blocks, and a perpetual smile of eager benevolent interest in
everything, and expectation of equal interest from everybody else, comes
from the temple to the centre of the group, who regard him for the most
part with dismay, as dreading that he will bore them. Ecrasia is openly
contemptuous._

MARTELLUS. Friends: it is unfortunate that Pygmalion is constitutionally
incapable of exhibiting anything without first giving a lecture about
it to explain it; but I promise you that if you will be patient he will
shew you the two most wonderful works of art in the world, and that they
will contain some of my own very best workmanship. Let me add that they
will inspire a loathing that will cure you of the lunacy of art for
ever. [_He sits down next the Newly Born, who pouts and turns a very
cold right shoulder to him, a demonstration utterly lost on him_].

_Pygmalion, with the smile of a simpleton, and the eager confidence of a
fanatical scientist, climbs awkwardly on to the altar. They prepare for
the worst._

PYGMALION. My friends: I will omit the algebra--

ACIS. Thank God!

PYGMALION [_continuing_]--because Martellus has made me promise to do
so. To come to the point, I have succeeded in making artificial human
beings. Real live ones, I mean.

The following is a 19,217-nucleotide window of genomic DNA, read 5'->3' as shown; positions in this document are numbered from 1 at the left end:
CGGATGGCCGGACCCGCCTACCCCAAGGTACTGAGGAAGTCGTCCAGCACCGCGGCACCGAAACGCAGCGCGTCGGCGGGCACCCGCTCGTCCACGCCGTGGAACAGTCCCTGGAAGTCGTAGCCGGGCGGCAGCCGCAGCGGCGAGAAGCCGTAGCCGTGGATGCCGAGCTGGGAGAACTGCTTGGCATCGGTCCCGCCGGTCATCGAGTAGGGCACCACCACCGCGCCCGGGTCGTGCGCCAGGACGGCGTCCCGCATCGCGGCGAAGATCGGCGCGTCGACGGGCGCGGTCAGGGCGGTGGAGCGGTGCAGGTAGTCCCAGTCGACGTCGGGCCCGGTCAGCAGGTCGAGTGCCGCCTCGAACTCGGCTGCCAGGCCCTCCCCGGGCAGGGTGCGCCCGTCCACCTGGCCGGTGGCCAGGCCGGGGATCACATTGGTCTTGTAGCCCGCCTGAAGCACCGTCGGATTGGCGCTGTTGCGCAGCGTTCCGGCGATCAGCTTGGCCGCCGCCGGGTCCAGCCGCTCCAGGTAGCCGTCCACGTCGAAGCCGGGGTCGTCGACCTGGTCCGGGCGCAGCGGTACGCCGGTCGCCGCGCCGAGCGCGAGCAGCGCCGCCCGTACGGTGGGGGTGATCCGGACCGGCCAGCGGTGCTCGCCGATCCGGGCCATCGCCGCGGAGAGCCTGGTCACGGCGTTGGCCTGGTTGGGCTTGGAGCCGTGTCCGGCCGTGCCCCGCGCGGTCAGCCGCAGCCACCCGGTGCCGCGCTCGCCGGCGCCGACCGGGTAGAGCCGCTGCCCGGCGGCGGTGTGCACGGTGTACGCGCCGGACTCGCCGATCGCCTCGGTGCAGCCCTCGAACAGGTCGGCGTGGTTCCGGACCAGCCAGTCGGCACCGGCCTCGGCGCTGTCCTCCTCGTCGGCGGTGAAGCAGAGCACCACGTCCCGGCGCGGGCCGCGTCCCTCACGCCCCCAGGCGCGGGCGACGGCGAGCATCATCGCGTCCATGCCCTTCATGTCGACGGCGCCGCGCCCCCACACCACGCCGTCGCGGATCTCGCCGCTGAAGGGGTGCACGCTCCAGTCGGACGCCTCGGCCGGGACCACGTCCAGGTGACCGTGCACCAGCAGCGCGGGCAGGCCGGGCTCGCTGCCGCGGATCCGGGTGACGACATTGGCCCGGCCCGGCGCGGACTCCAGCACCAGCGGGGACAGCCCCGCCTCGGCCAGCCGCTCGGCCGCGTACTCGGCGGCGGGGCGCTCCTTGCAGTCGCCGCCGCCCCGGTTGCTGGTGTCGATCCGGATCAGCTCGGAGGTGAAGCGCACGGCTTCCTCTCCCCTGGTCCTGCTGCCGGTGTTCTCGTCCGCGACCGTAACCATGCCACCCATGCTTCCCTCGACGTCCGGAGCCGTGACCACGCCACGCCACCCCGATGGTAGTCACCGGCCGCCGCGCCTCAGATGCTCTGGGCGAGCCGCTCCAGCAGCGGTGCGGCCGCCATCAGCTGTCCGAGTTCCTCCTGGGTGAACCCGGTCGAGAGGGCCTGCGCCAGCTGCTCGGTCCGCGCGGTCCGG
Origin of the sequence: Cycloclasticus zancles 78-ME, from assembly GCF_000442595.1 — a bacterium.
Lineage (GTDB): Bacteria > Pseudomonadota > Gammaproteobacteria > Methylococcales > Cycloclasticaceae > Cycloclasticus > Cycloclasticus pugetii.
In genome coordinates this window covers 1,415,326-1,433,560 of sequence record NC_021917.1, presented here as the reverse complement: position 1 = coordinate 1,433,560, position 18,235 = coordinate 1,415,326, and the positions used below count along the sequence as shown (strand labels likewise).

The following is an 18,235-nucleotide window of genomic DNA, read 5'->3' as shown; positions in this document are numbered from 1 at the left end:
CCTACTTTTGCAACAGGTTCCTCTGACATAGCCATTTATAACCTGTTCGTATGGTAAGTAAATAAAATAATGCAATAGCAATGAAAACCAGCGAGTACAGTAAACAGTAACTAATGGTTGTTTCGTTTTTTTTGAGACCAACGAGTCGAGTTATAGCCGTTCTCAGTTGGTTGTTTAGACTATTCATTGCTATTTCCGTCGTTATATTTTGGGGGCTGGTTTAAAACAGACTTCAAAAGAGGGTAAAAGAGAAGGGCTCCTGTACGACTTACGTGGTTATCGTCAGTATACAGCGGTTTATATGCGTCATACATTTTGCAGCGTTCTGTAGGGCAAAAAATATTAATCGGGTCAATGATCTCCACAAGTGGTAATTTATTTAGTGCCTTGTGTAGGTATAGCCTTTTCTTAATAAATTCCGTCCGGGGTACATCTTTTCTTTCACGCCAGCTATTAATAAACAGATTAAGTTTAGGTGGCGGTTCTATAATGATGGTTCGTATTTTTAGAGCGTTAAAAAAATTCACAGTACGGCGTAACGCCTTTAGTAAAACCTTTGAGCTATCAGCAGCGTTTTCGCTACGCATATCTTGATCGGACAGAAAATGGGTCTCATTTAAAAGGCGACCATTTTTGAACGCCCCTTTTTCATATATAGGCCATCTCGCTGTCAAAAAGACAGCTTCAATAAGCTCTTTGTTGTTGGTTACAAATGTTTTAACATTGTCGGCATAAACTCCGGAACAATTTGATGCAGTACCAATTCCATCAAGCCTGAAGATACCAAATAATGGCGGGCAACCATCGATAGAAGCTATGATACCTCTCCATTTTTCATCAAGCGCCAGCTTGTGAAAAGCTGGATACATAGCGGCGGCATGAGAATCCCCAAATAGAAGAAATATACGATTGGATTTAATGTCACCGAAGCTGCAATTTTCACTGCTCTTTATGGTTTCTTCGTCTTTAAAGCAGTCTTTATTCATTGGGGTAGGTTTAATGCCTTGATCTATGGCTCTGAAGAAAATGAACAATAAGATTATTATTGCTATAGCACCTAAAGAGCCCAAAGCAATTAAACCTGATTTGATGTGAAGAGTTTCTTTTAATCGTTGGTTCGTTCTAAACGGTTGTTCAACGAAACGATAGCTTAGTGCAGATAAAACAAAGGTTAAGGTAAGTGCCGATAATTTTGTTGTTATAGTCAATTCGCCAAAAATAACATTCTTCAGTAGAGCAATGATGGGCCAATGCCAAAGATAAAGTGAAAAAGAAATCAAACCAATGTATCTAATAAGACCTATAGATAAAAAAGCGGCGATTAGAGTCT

INCREDULOUS VOICES. Oh, come! Tell us another. Really, Pyg! Get out. You
havnt. What a lie!

PYGMALION. I tell you I have. I will shew them to you. It has been done
before. One of the very oldest documents we possess mentions a tradition
of a biologist who extracted certain unspecified minerals from the earth
and, as it quaintly expresses it, 'breathed into their nostrils the
breath of life.' This is the only tradition from the primitive ages
which we can regard as really scientific. There are later documents
which specify the minerals with great precision, even to their atomic
weights; but they are utterly unscientific, because they overlook the
element of life which makes all the difference between a mere mixture of
salts and gases and a living organism. These mixtures were made over
and over again in the crude laboratories of the Silly-Clever Ages; but
nothing came of them until the ingredient which the old chronicler
called the breath of life was added by this very remarkable early
experimenter. In my view he was the founder of biological science.

ARJILLAX. Is that all we know about him? It doesnt amount to very much,
does it?

PYGMALION. There are some fragments of pictures and documents which
represent him as walking in a garden and advising people to cultivate
their gardens. His name has come down to us in several forms. One of
them is Jove. Another is Voltaire.

ECRASIA. You are boring us to distraction with your Voltaire. What about
your human beings?

ARJILLAX. Aye: come to them.

PYGMALION. I assure you that these details are intensely interesting.
[_Cries of_ No! They are not! Come to the human beings! Conspuez
Voltaire! Cut it short, Pyg! _interrupt him from all sides_]. You will
see their bearing presently. I promise you I will not detain you long.
We know, we children of science, that the universe is full of forces and
powers and energies of one kind and another. The sap rising in a tree,
the stone holding together in a definite crystalline structure, the
thought of a philosopher holding his brain in form and operation with an
inconceivably powerful grip, the urge of evolution: all these forces can